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Red kites soar to highest level for 150 years

Last modified: 21 October 2009

Tagged red kite in flight

red kites are many people's favourite raptor

Image: Angus Hogg

Red kites have reached a 150 year high in Scotland, after a hugely successful twenty year reintroduction programme by RSPB Scotland and Scottish Natural Heritage around the country.  Since 1989, the graceful bird of prey has been reintroduced in four parts of Scotland, with a minimum of 149 Scottish pairs fledging 234 young in 2009.  

Red kites are beautiful, sociable raptors with six foot wing spans and distinctive forked tails, and are mainly scavengers.  Once common all over the British Isles, widespread killing of the birds in Victorian times led to less than 50 pairs surviving in mid-Wales by 1989, when the bird was reintroduced to the Black Isle North of Inverness, and the Chilterns in Southern England.  Since then, further Scottish releases have taken place in Central Scotland, near Doune, in Dumfries and Galloway near Loch Ken, and on the outskirts of Aberdeen.

These strategic releases are now bearing fruit, with increasing intermingling of the different populations around the country.  Most areas below 1500 feet are probably suitable for red kites in Scotland, and so it's hoped that one day almost everyone will have some of these marvellous birds near them.

Duncan Orr Ewing, Head of species and land management with RSPB Scotland said:

"Over 20 years, red kites have been brought back from extinction in Scotland to almost 150 pairs, which is almost certainly the highest number for 150 years.  We hope that the population has now reached a critical mass - amazing visitors and helping local economies at the same time.  We'd also like to thanks the many landowners and farmers who support this vital conservation work by hosting red kites on their land.  These birds should be quite common in our countryside, and over the last twenty years the ground work has been laid for that to happen again in the next twenty."

Minister for Environment, Roseanna Cunningham said:

“Scotland is renowned for its bird-life and red kites are especially popular with their impressive wingspan and forked tail making them easy to spot. These magnificent birds could easily have been lost to us for good so to have reintroduced them so successfully is a real feather in the cap for conservation efforts. RSPB Scotland and everyone involved is to be congratulated on making this possible.

“I myself am fortunate in living close to a reintroduction area but with larger populations Scotland-wide and successful ecotourism projects like Argaty Red kites, now everyone has a better chance seeing these beautiful birds in the wild.”

Professor Colin Galbraith, SNH’s director of policy and advice, said:

"It’s fantastic news that red kite numbers are now so high and growing in Scotland. This ambitious programme has really delivered results, after a lot of hard work from many people. With red kites now beginning to spread throughout Scotland, it is wonderful that the public is responding so enthusiastically to seeing kites in the skies again. The birds are, however, still threatened by illegal persecution in some parts of the country. It is important that landowners and conservationists alike redouble their efforts to protect the red kite, so it continues to spread across its historic range."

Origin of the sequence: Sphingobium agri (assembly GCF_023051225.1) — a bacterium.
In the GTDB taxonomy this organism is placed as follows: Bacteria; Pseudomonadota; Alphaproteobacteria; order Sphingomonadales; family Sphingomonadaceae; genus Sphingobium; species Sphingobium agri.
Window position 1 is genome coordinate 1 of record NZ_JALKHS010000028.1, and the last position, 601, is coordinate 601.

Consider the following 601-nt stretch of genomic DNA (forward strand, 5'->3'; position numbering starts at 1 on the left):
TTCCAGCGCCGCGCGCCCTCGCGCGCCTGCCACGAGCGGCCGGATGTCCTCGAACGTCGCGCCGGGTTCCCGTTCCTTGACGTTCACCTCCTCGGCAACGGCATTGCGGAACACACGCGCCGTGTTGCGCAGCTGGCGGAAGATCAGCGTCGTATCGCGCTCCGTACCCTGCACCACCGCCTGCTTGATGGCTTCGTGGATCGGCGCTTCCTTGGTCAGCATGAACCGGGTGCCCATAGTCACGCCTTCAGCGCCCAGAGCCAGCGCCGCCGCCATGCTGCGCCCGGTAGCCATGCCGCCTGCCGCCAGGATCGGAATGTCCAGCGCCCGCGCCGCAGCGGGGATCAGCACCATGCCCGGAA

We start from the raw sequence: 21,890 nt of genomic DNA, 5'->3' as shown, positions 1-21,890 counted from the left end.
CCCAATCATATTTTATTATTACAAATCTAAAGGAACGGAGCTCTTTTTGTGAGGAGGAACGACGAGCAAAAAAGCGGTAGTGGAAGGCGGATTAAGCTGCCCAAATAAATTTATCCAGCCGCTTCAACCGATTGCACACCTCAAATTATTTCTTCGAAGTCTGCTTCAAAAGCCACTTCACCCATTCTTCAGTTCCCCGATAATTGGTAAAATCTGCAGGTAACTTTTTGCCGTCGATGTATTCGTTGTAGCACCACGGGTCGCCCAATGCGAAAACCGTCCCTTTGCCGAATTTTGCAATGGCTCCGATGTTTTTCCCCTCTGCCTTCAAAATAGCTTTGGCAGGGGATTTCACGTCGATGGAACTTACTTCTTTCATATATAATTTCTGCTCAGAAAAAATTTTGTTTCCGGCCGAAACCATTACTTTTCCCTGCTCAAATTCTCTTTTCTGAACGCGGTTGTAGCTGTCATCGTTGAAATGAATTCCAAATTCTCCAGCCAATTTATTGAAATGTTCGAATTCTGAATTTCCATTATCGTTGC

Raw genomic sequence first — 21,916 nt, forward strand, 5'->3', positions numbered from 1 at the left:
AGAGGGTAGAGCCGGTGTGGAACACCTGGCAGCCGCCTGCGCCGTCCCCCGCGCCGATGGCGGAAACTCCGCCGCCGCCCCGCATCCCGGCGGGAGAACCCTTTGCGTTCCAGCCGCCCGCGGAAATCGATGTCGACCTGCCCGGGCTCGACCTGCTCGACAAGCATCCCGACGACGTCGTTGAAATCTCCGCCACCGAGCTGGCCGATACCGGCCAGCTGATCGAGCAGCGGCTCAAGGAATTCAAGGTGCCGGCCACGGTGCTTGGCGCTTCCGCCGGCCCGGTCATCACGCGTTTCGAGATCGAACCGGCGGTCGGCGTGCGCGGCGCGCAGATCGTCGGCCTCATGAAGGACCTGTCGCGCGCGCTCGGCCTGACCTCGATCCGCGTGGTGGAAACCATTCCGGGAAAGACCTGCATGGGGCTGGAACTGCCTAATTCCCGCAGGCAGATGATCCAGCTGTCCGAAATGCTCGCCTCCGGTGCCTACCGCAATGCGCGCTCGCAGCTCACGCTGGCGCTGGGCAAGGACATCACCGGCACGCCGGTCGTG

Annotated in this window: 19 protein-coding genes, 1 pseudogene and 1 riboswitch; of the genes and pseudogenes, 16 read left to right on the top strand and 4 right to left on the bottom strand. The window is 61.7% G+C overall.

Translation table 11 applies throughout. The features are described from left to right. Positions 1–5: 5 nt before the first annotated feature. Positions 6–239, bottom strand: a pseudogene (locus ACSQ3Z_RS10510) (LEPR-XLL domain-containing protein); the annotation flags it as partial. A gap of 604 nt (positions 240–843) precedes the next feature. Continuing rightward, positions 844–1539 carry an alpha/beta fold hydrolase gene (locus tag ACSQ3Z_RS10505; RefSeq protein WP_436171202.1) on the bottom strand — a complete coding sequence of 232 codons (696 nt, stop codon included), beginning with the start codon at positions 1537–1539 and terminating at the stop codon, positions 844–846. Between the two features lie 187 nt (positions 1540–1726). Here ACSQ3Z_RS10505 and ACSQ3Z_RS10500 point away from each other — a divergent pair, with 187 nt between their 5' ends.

Highlights of the 2009 breeding season

Aberdeen Red Kites The three year Aberdeen Red Kite project was completed this year, with 36 young birds released in the countryside around the city, to bring the total released since 2007 to 101.  There were even five nesting pairs formed from the 2007 releases for the first time, fledging 7 young, with CCTV footage from one of the nests displayed in Aberden City Centre, to inform Aberdonians about their wonderful new neighbours.  For more information, see

Central Scotland The population in Central Scotland continued to swell, up from 45 breeding pairs in 2008 to 55 in 2009, with 74 chicks fledged.  The popular red kite viewing point at Argaty Red Kites, near Doune, is expected to receive over 8000 visitors this year - see for more information.  West Perthshire also saw significant population increases.  One male kite raised on Mohamed al-Fayed's Balnagown Estate in Ross-shire has successfully nested in Perthshire after exploring the UK, taking in Balmoral Estate, Wales (where he spent 3 winters) and Co Durham!

Black Isle The Northern Scottish population has enjoyed a modest increase for the second year running, increasing from 45 to 49 pairs which fledged a record 95 young.  Additionally, the 'Eyes to the Skies' project was launched - an innovative way of linking schools and communities with red kites by fitting satellite tags to the birds for the first time un the UK.  For more information, see

Dumfries and Galloway In Dumfries and Galloway, 40 pairs (up from 30 in 2008) fledged 58 young (up from 53).  The population is doing well, expanding in both numbers and range, with the birds edging closer to Dumfriesshire from their Galloway heartland.  The popular red kite trail around Loch Ken offer tourists another great chance to see the birds, with Bellymack Hill feeding station reporting an increase in visitor numbers, which is helping to benefit the local economy.  For more information, see

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